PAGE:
Video game competitions are about to become network sports events

Hard at work.
Hard at work.
Image: Reuters/Jean-Paul Pelissier
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In an attempt to lure millennials back to television, Turner Broadcasting Systems will begin airing live video game competitions during prime-time on Friday nights next year. The network, which created its own league with WME/IMG as part of the effort, aims to reach the rapidly expanding audience for professional gaming—which was over 200 million worldwide in 2014, and climbing, according to gaming researcher NewZoo.

The move underscores the fact that millennials are watching far less live TV, and broadcasters are eager to draw them back, along with the advertisers flocking to digital.

The good news: Gamers, and e-sports fans in particular, watch more TV programming per week than average viewers. According to NewZoo, 66% of e-sports fans watch over six hours of TV, including traditional live TV, on demand video, online, and streaming. That’s compared to 64% of gamers and 61% of the total population.

The bad news: They tend to tune in wherever they are, which is often a computer or gaming console. About 33% of players who own gaming consoles like a PS4 or XBox use them to watch TV shows, according to the Entertainment Software Association, which means they’re tuning into live TV and using cable less often. And those who are playing more video games than they did three years ago are also spending 39% less time watching traditional TV.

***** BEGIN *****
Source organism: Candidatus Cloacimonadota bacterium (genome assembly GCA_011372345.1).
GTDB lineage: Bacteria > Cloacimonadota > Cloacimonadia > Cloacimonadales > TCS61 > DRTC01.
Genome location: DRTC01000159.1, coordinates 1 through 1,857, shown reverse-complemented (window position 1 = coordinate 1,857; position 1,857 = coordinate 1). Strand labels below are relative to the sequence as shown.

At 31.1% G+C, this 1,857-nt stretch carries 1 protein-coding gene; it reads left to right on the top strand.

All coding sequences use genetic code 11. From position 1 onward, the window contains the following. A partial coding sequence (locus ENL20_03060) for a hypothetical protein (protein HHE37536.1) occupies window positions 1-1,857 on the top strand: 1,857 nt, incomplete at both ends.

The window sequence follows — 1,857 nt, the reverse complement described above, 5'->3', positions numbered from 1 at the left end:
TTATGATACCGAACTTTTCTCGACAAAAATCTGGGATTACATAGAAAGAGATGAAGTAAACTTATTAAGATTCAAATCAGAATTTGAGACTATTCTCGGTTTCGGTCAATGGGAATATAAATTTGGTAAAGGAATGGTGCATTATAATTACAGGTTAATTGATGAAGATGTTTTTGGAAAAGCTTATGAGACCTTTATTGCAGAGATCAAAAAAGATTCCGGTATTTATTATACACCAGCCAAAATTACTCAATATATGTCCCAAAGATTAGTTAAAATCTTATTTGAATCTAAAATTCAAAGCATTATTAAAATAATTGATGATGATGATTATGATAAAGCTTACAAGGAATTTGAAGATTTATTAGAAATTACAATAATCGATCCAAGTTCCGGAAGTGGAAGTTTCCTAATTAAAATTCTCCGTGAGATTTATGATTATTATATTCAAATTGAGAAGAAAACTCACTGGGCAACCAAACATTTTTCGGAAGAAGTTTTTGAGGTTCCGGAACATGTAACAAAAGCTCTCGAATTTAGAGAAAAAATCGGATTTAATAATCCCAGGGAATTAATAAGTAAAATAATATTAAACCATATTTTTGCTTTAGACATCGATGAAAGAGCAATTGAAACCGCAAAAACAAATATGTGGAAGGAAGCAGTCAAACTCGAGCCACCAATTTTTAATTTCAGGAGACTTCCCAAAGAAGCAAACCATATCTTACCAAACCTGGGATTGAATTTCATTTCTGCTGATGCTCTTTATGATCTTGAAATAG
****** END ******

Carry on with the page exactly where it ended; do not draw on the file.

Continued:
TBS is betting that its new league with WME/IMG can convert more gamers into diehard e-sports fans, thus returning them to television. “It’s my firm belief that there are many e-sports fans who don’t know they’re e-sports fans yet,” Tobias Sherman, head of WME/IMG’s eSports division, told Variety. “Hell, I was one.”

But it will have it’s work cut out for it. ESPN dabbled in the e-sports arena with little success, and NBCUniversal pulled the plug on the video game network G4 last year because of low viewership.